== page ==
Combining training and on-site consulting sessions based on the principles of Kaizen can trigger better business performance in the medium run, with the consulting component being key for that to happen.
Micro and small firms in the garment industry are offered a three-week management training programme (including basic Kaizen concepts) in a classroom setting, one-on-one consulting sessions based on Kaizen principles or both.
- To foster the adoption of good practices, including Kaizen production management practices
- To increase firms’ performance in terms of sales and value added
This intervention was tested in a region where small-scale firms and self-employed businesses producing garment products are numerous and mostly operated by women.
Owners or top managers of garment manufacturing firms. Participants are in their mid-40s, most of them are women and their educational attainment is about 11 years of schooling, which is way above the average schooling in the country. More than 60 per cent had previously received business training, but all were unaware of the concepts of Kaizen before the programme.
Their firms have, on average, a little more than five workers; all are part of a business association and are eager to expand their businesses. They supply their products to the domestic market and occasionally export to neighbouring countries.
- Classroom training: Two and a half hour daily sessions five days a week over three weeks. The training covers typical SIYB (Start and Improve your Business) modules (marketing, accounting and bookkeeping) as well as basic Kaizen concepts on production management and quality control: coordinating the division of labour among workers, reducing wasteful use of materials and time, and preventive maintenance, among others. Two participant firms are chosen to be used as real examples of how to apply the Kaizen concepts being taught.
- On-site consulting: It starts with a half-day seminar to explain the functioning of the on-site consulting and to assign each firm a trainer. The assigned trainer makes an initial visit to the firm to spot inefficiencies and develops a plan with implementable solutions to improve efficiency and safety at work through the implementation of Kaizen principles. The initial visit is followed by at least two more visits from the trainer to follow up on the implementation and provide concrete advice.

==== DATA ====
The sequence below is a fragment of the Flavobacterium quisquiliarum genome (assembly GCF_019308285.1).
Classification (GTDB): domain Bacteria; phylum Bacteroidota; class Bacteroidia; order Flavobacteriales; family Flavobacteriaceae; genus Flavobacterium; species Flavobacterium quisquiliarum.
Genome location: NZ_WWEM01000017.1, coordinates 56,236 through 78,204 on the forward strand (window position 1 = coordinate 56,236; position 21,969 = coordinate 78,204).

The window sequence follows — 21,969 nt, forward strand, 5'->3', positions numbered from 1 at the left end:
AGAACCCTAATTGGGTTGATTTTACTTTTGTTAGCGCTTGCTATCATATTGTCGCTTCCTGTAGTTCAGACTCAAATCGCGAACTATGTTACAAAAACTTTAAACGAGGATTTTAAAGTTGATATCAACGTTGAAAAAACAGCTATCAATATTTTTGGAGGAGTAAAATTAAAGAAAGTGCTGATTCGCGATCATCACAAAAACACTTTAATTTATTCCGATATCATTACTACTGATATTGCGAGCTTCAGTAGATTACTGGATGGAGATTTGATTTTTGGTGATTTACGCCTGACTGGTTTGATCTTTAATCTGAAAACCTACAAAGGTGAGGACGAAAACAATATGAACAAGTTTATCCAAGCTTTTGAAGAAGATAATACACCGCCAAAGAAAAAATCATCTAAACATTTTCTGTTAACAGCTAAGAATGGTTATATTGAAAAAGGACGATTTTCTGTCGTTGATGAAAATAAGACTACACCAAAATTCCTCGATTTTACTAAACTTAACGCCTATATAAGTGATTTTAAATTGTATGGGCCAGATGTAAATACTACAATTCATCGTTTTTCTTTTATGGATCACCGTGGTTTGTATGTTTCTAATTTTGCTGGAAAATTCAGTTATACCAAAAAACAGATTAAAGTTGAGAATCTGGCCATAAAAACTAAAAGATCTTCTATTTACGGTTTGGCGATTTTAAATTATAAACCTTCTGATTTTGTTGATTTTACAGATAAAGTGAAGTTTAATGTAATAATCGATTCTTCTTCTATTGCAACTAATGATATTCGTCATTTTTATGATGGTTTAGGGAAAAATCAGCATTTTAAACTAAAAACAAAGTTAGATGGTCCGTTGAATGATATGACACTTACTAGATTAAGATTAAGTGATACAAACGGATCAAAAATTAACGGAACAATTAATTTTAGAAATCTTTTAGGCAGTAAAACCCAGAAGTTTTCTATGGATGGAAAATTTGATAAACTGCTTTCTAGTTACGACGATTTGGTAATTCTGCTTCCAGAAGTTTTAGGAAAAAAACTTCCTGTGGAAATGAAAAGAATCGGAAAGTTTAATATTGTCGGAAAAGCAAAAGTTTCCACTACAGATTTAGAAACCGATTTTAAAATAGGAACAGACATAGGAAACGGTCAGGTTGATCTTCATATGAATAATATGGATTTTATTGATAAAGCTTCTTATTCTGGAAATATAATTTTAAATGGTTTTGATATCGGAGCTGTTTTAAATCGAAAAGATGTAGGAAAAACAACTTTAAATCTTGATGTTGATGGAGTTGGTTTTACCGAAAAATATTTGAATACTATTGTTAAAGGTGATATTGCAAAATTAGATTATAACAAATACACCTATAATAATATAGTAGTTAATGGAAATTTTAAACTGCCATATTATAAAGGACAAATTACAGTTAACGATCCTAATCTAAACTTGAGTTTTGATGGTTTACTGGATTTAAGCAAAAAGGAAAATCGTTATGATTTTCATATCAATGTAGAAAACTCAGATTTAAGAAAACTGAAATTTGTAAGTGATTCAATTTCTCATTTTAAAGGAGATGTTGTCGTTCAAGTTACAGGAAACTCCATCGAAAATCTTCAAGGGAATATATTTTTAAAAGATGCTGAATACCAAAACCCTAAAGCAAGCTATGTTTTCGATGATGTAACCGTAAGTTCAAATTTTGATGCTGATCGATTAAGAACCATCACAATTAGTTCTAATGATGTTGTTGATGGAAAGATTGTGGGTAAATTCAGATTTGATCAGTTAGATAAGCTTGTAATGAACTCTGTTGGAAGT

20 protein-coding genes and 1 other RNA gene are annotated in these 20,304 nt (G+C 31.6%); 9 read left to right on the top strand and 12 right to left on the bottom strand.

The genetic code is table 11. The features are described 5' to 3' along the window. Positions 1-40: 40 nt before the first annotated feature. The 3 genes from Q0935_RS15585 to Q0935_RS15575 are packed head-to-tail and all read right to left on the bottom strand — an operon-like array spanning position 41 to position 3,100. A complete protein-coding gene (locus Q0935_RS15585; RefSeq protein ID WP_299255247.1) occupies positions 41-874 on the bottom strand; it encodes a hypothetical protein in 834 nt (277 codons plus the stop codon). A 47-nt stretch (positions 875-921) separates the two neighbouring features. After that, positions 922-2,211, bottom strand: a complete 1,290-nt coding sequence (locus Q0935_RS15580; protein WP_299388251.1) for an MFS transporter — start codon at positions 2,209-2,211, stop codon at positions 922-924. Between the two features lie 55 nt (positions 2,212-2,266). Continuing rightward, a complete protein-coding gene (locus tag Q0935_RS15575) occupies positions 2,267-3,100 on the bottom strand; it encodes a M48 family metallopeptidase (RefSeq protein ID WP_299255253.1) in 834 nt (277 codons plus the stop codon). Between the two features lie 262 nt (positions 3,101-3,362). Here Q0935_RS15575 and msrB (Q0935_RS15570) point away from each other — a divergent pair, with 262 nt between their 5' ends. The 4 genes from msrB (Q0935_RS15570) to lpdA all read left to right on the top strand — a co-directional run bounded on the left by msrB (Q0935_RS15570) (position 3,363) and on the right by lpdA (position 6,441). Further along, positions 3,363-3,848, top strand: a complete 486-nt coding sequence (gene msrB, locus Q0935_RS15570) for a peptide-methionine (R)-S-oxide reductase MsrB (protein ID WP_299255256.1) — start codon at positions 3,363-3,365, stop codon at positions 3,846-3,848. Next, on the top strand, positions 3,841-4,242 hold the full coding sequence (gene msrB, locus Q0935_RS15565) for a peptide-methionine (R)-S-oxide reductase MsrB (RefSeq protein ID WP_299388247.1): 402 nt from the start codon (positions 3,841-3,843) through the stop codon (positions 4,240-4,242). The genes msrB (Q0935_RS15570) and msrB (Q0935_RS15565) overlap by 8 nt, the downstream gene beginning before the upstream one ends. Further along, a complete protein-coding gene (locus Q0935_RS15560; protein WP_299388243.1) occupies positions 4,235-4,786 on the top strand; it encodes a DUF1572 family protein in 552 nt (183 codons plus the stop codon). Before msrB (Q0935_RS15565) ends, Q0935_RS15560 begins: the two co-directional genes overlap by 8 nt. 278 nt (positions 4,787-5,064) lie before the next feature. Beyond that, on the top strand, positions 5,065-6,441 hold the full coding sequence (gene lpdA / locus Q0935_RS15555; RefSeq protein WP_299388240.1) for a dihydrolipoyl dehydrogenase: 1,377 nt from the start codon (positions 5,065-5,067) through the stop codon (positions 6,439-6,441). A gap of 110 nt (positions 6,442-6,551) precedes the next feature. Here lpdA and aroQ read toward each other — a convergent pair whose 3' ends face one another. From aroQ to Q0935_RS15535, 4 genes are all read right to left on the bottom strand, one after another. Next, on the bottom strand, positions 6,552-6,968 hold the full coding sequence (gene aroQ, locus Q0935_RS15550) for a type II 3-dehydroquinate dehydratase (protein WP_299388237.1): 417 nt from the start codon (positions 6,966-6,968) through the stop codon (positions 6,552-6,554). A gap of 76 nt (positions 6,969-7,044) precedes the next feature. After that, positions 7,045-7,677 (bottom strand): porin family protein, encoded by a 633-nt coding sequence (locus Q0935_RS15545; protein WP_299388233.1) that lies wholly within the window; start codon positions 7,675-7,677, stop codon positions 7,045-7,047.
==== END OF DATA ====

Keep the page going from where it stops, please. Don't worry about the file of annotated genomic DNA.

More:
Both components are delivered by local consultants previously trained by an experienced Kaizen expert from Japan. The trainer’s training covers essential knowledge of Kaizen and a method of teaching Kaizen principles to business owners and workers. The in-class training and the on-site sessions have a similar cost of approximately US$2,000 per participating firm. The cost of providing both components is around US$4,000.
Some of the firms are only offered the in-class training, others the on-site sessions and a third group is offered both. A fourth group is offered none.
- Having access to any of the three versions of the support scheme (only in-class training, only on-site sessions or both) led firms to adopt a higher number of good management practices, including Kaizen practices.
- Firms adopted a number of good practices at first, but during the following years they stopped using those that weren’t found to be useful and adapted the remaining practices to their businesses’ realities. Despite that, the higher rate adoption of good management practices persisted for at least three years.
- The short-run effects in terms of practices adoption were highest for firms receiving both the in-class training and the on-site sessions, while three years later the rate of adoption was highest for those that only received the in-class training.
- Within the first two years, none of the support schemes had led to increased sales or value added.
- However, large positive effects on sales and value added appeared during the next two years for the group of firms receiving both the in-class training and the on-site consulting sessions.
- Four years after the programme, firms that had received both components had average annual sales 90 per cent higher than those that hadn’t received any support, while value added was about 65 per cent higher.
- For those firms that only received the on-site consulting sessions, sales and value added also increased in the medium run by about US$13,000 and US$10,000, respectively, more than for the firms that didn’t receive any support.
- The returns in terms of value added compensated by far for the cost of the programme for the on-site consulting sessions (about US$2,000) only and the in-class training plus on-site sessions scheme (about US$4,000).
- Combining in-class and on-site sessions based on Kaizen principles seems to help manufacturing firms to become more efficient and increase sales.
- The effects on business performance of support schemes aimed at increasing the adoption of good practices are likely to show in the medium term, after an assimilation period during which firms try out different practices to identify and focus on the useful ones.
- On-site consulting sessions seem to help firms to make better decisions about which practices to adopt, given that on average firms that have access to the one-on-one consulting sessions don’t adopt more practices than those that don’t have access to those sessions, but they achieve better business performance in the medium run.